How do we remember? What is the shifting relevance of the physical world in a society increasingly part of a digital one? Alice Anderson meditates upon the loss of the tangible, weaving items in copper threads to create ‘recorded objects’, ossifying the formal qualities of the things that lie disregarded around us through a ritualistic process. The material of copper speaks to the computational world that it has enabled through its transference of energy and information, Anderson also relates it to the neural transmission of information across our own organism, a gesture of connection and communication that is borne out in the very process of her artwork’s process which is sometimes undertaken by teams of volunteers.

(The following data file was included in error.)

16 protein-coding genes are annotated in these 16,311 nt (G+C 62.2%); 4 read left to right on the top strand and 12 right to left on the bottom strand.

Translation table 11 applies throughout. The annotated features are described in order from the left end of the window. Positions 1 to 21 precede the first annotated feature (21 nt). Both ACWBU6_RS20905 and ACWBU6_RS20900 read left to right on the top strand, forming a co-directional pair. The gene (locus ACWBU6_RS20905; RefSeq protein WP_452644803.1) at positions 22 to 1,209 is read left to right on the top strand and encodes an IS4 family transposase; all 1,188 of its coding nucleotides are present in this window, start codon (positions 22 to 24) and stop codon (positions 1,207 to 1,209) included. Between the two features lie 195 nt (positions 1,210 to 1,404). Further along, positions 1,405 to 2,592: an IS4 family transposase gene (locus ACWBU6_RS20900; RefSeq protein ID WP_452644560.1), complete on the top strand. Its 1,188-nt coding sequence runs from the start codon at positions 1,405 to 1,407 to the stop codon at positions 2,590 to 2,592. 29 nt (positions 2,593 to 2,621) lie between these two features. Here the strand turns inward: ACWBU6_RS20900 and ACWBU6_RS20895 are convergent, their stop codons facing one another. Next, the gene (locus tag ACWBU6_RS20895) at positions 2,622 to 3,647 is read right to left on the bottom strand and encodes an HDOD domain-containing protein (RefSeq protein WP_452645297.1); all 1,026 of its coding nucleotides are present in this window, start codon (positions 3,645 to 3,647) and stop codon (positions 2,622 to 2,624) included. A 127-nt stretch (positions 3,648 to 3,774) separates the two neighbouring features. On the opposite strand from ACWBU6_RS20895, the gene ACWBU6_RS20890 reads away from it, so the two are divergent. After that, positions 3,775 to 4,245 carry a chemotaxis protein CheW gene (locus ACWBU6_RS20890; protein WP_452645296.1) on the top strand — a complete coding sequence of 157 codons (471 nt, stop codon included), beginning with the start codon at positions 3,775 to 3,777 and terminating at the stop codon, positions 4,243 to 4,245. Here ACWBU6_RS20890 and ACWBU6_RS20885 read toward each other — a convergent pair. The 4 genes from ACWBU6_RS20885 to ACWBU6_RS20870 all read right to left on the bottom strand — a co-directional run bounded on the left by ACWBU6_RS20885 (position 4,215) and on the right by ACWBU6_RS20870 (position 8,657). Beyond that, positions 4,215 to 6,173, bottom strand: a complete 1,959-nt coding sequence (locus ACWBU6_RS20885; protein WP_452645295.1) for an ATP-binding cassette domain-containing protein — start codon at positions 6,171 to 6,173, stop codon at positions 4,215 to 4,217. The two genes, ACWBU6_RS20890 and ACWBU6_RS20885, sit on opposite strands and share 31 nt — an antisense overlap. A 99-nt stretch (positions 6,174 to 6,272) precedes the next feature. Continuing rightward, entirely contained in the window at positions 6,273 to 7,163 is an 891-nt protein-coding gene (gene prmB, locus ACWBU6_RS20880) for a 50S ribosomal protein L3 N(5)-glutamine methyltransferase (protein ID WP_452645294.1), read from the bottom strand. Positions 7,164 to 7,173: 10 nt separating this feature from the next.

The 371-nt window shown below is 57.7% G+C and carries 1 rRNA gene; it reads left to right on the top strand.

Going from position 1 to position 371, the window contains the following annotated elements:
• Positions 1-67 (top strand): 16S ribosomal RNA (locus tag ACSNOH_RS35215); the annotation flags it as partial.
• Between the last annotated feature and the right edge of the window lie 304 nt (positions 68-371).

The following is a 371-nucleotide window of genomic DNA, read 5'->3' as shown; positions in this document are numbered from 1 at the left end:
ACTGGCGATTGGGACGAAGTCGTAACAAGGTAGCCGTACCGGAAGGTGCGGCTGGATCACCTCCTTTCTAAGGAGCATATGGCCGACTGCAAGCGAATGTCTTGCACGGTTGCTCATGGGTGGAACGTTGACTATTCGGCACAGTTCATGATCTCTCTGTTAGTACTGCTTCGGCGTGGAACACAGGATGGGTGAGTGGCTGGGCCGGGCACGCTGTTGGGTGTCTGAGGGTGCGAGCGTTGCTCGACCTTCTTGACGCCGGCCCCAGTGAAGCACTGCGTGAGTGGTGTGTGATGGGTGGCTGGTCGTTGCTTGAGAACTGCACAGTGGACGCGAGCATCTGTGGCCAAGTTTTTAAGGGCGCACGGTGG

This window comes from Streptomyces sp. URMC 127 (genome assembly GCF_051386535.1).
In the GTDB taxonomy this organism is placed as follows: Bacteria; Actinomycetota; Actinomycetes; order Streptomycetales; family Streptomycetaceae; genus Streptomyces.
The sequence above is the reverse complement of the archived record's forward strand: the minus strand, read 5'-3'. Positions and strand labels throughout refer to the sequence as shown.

The work 181 kilometres, commissioned especially for the Saatchi Gallery, bears testament to the intensely physical activity of sculptures. Anderson walked 181 kilometres to ’spun’ an entire sphere with copper thread that took days to create, allowing the artist to enter an almost Zen like meditative state of concentration and choreography. As the artist herself explains: The first works that I’ve done involved performances. Since the beginning I’ve experienced my body through movement and today the wire is for me an extension of it. The sculpture Bound was conceived in 2011 alongside is a body of work made for the Freud Museum in London, and references a game Sigmund would play with his young grandson in order to calm what Freud saw as his anxiety of his mothers’ absence. As part of the game he would throw a bobbin and bring it back over the edge of the cot with a string, (Fort – gone, Da – there in German).
© Natasha Hoare, 2015